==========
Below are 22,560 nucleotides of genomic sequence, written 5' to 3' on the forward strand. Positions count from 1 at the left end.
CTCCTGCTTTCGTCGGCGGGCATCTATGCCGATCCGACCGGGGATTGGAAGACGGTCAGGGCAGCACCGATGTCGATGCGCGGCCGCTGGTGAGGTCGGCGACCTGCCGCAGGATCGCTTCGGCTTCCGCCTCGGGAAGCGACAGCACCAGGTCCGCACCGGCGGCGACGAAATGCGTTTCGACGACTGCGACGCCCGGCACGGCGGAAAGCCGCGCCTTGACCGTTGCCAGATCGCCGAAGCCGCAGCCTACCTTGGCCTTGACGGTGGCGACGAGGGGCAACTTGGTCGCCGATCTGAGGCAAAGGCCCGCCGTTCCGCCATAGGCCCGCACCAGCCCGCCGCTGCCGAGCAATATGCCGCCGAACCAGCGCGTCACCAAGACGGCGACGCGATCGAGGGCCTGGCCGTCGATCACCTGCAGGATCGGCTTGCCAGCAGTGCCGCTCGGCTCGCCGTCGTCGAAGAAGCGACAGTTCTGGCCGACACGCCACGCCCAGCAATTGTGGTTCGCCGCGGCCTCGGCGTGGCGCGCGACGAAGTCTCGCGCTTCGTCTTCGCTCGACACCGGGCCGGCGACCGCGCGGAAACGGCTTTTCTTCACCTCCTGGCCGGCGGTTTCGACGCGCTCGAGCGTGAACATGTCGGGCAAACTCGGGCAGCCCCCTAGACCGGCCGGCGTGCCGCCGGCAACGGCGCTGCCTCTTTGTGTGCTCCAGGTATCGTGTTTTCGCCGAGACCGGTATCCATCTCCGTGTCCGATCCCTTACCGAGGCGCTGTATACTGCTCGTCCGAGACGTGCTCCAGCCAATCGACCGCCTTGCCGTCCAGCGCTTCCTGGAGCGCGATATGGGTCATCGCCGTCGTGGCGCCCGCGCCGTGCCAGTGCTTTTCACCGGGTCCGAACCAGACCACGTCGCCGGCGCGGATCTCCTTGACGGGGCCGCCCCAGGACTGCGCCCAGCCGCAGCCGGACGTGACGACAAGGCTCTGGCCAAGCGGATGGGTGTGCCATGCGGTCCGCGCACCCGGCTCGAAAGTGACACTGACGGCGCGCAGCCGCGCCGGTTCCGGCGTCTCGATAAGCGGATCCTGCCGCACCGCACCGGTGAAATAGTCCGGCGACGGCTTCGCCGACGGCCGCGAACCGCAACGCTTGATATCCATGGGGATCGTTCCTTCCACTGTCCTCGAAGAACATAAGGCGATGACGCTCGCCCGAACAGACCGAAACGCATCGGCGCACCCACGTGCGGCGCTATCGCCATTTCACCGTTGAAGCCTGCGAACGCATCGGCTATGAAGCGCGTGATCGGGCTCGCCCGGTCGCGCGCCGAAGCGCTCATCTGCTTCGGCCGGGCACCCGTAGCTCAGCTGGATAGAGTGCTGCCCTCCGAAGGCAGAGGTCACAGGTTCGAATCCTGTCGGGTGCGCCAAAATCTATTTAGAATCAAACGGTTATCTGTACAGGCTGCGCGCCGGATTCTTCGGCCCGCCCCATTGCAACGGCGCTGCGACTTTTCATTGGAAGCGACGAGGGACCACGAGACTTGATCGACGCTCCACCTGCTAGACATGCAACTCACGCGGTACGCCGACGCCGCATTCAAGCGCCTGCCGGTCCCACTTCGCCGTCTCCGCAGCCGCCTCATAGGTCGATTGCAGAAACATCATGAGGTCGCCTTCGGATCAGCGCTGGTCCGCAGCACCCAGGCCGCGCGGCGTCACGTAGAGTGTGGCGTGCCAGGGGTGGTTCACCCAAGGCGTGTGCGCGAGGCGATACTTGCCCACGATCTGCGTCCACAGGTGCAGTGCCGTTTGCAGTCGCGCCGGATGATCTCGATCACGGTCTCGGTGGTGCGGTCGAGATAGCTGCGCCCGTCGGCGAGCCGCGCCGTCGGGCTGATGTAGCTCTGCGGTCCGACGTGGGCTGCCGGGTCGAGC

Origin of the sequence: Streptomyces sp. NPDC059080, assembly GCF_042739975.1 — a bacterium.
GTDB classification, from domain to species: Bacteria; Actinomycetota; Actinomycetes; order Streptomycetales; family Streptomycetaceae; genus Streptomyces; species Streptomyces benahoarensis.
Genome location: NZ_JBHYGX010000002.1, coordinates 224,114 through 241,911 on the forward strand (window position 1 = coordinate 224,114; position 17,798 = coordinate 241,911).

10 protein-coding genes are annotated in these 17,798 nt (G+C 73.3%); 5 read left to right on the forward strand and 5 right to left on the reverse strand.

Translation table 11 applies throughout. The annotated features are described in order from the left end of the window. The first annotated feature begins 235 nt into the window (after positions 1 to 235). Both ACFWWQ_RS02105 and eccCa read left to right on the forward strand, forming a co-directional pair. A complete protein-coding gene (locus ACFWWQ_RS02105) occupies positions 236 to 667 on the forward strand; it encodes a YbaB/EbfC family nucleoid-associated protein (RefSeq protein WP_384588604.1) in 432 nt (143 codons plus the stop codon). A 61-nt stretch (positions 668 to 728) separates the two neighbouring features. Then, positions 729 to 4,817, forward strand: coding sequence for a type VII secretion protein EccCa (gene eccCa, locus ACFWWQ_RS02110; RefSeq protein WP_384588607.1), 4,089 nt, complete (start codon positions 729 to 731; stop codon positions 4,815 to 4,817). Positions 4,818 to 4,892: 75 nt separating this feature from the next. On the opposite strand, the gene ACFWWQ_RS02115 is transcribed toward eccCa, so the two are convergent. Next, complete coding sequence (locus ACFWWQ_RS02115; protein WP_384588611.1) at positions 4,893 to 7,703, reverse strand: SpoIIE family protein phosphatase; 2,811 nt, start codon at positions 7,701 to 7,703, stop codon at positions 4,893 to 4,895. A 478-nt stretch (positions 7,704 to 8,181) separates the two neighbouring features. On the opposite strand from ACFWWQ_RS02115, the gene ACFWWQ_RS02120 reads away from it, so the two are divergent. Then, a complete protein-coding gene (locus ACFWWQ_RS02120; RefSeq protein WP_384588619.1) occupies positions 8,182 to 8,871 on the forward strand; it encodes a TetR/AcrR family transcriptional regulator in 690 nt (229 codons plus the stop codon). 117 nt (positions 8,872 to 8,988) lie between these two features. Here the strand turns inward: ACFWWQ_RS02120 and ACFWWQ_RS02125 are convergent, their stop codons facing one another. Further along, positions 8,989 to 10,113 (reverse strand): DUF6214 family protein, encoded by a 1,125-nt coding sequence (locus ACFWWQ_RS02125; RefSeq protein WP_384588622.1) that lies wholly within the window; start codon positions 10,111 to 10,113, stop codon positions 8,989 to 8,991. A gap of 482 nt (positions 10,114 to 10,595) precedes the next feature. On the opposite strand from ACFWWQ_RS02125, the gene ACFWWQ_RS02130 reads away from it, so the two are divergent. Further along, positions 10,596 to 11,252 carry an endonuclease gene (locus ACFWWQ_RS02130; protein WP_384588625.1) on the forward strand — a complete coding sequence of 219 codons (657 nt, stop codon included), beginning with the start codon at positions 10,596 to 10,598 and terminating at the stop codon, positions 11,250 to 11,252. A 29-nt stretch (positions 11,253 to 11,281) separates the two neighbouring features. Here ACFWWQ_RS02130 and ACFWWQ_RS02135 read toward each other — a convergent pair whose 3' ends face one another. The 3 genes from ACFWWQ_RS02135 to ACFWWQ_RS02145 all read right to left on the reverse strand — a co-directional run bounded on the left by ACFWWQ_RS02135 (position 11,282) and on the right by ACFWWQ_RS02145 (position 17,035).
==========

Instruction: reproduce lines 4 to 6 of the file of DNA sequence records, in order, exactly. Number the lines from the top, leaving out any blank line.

GTDB classification, from domain to species: Bacteria; Actinomycetota; Actinomycetes; order Streptomycetales; family Streptomycetaceae; genus Streptomyces; species Streptomyces benahoarensis.
Genome location: NZ_JBHYGX010000002.1, coordinates 224,114 through 241,911 on the forward strand (window position 1 = coordinate 224,114; position 17,798 = coordinate 241,911).

10 protein-coding genes are annotated in these 17,798 nt (G+C 73.3%); 5 read left to right on the forward strand and 5 right to left on the reverse strand.